Six Los Angeles Charter Schools Shut Down

Is this a sign to pro-reformers' commitment to accountability? Or proof that charters are untested?

By Julianne Hing Mar 03, 2011

On Tuesday, the next wave of charter school closures arrived in Los Angeles when the city’s Board of Education moved to shut down six Crescendo charter schools that operate south of downtown L.A. after the chain’s president was accused of encouraging teachers to cheat in standardized test preparations. Crescendo’s executive director John Allen allegedly directed principals who ordered teachers to break open the seals of the prior year’s tests to use on drills with students for last year’s standardized tests, the Los Angeles Times reported.

Allen has since been demoted after teachers reported the misconduct. Incoming LAUSD superintendent John Deasy recommended that Crescendo renew the organization’s charter a year at a time with annual reviews. The Los Angeles Board of Education instead revoked their charter.

Charter school closures are not unusual. A 2009 report from the National Center for Education Reform, a charter school advocacy group, found that just over 12 percent of the 5,250 charter schools that had ever been opened in the country had been forced to close. NCER found that more than forty percent closed because of financial mismanagement and inadequate enrollment. Fourteen percent were shut down because of poor academic performance. Like Crescendo’s unfortunate demise, allegations of grade tampering and misconduct frequently swirl around their final days–the blog Charter School Scandals tracks these with gleeful thoroughness.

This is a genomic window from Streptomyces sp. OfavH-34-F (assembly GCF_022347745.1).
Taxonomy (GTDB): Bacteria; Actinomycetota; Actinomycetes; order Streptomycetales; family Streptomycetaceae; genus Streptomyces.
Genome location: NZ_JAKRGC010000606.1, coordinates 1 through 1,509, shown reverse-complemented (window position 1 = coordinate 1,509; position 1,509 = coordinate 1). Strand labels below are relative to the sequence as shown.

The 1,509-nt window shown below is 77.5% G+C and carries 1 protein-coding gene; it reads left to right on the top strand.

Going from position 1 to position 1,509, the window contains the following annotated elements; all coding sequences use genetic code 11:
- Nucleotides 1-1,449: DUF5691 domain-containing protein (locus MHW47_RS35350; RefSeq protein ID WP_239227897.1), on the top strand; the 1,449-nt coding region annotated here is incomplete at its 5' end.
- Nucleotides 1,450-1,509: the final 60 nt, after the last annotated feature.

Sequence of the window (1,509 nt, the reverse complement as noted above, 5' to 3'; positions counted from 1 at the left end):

Charter school critics use such reports as proof that charters are untested, and therefore untrustworthy entities. Their supporters argue that frequent charter school closures are a testament to pro-reformers’ commitment to accountability. If it’s not working, shut them down, they proudly say.

Either way, school closures of any kind cause upheaval in kids’ lives as schools get shut down and reconstituted and kids get dispersed throughout the district. It all leads to more instability in kids’ education.

And it’s not just charter schools that are getting shut down these days. Under No Child Left Behind and in the frenzy surrounding Race to the Top, traditional public schools that can’t raise their performance adequately enough have seen mass firings, forced closures and, ironically, charter school takeovers.